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  • Deborah Ellis

Puppies are in demand. Working from home...

..can feel restricted, isolated, unconnected. But the upside of this for many is that more time spent at home means it's possible to transition into a responsible dog owner for the first time ever.


Pets bring out the nurturing side of us. Stroking and playing with a pet will boost a range of feel good hormones; Oxytocin, the attachment hormone, Serotonin a key hormone in mood stabilisation, physical well being and feelings of happiness. Cortisol the stress hormone is decreased and as a result blood pressure lowers. Dogs make us take exercise and that brings us into social contact with other people. Not surprising then that we develop a strong attachment bond with our pets and in return they give us their non judgemental love, loyalty and companionship. They're at our side for the good times and see us through the bad times. They quickly become part of our lives, turning our accommodation into our home, us into their pack. Dogs work hard at being our friend, the problem is that they have bad times too.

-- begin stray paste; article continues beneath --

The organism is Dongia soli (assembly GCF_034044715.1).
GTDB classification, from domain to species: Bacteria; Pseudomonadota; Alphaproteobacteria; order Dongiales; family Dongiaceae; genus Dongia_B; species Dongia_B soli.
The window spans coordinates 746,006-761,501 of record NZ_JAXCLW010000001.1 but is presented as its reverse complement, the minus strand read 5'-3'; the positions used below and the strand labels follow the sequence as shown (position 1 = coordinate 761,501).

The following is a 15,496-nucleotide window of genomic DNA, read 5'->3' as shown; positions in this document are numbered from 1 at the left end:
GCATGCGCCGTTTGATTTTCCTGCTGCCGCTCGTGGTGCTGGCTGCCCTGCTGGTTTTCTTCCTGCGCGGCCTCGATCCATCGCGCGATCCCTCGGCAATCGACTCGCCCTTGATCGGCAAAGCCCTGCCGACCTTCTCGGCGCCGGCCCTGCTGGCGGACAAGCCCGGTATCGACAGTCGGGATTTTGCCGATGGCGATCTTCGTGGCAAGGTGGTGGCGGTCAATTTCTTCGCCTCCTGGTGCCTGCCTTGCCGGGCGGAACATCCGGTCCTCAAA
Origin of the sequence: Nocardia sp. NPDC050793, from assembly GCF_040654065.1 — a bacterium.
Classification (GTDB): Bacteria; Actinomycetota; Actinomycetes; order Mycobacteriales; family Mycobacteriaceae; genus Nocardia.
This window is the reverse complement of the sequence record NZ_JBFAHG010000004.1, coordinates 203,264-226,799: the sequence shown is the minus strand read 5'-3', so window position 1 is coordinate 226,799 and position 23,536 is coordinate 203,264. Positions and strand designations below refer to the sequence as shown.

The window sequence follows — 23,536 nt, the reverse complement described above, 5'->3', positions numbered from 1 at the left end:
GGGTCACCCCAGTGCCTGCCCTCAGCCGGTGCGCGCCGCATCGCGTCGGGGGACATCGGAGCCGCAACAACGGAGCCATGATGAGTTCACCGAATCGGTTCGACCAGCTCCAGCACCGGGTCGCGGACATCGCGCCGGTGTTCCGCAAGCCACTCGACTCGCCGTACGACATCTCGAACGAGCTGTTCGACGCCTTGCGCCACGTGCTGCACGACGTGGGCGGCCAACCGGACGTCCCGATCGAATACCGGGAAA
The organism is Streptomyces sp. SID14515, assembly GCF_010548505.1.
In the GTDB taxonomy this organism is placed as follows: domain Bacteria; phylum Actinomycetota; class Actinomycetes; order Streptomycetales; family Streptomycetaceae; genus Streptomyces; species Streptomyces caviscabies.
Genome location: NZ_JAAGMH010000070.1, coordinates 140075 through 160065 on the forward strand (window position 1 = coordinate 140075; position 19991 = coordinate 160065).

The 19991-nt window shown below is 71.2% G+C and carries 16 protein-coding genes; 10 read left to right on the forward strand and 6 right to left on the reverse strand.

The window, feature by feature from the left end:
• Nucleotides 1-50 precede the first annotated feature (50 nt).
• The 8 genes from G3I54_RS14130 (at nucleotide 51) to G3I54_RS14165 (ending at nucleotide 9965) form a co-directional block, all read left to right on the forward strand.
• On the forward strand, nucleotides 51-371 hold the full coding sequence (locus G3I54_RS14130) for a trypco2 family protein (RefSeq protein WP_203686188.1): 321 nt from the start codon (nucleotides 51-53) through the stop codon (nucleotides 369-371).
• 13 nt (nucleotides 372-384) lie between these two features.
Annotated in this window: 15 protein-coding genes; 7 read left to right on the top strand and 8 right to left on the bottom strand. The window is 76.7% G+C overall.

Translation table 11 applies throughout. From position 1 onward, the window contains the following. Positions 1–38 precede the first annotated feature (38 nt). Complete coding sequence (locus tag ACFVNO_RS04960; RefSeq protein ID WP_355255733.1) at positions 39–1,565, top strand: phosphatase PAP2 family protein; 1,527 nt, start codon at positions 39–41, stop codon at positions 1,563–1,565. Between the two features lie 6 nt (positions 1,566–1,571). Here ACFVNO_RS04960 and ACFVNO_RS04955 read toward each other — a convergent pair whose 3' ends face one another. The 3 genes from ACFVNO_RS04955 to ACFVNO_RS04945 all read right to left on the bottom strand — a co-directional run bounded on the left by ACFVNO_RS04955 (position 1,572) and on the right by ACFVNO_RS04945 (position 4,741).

When the time comes saying a final goodbye to a pet, be it a dog, cat, rabbit, horse...is difficult and brings a range of emotions that can be unexpected and hard to share with others.


I didn't realise until recently that several animal charities can help owners come to terms with their bereavement through specially trained volunteers. Whilst important to point out that these are not counsellors and speaking to them will not be a counselling session, they are trained and knowledgable and compassionate people able to give a sympathetic listening ear to anyone feeling the deep sadness and loss of a pet. Our relationship with our animals is unique, and so it's not surprising that the experience of grief at their passing is also unique and can be a very lonely time. Memories of other significant loss, human loss, and especially a loss where emotions were swept to one side might reappear. If this starts to become an obstacle to your life perhaps bereavement counselling through an organisation such as Cruse Bereavement Care will be helpful.


The following organisations will help with animal bereavement.


The Blue Cross, 0800 096 6606, pbssmail@bluecross.org.uk, runs a Pet Bereavement Service, as does Ally, People and Pet Loss; 01736 333334 info@allyforall.co.uk. Cats live an average life of 14 years so their loss can be felt in just as devastating way, Cats.org.uk also run a pet bereavement service.




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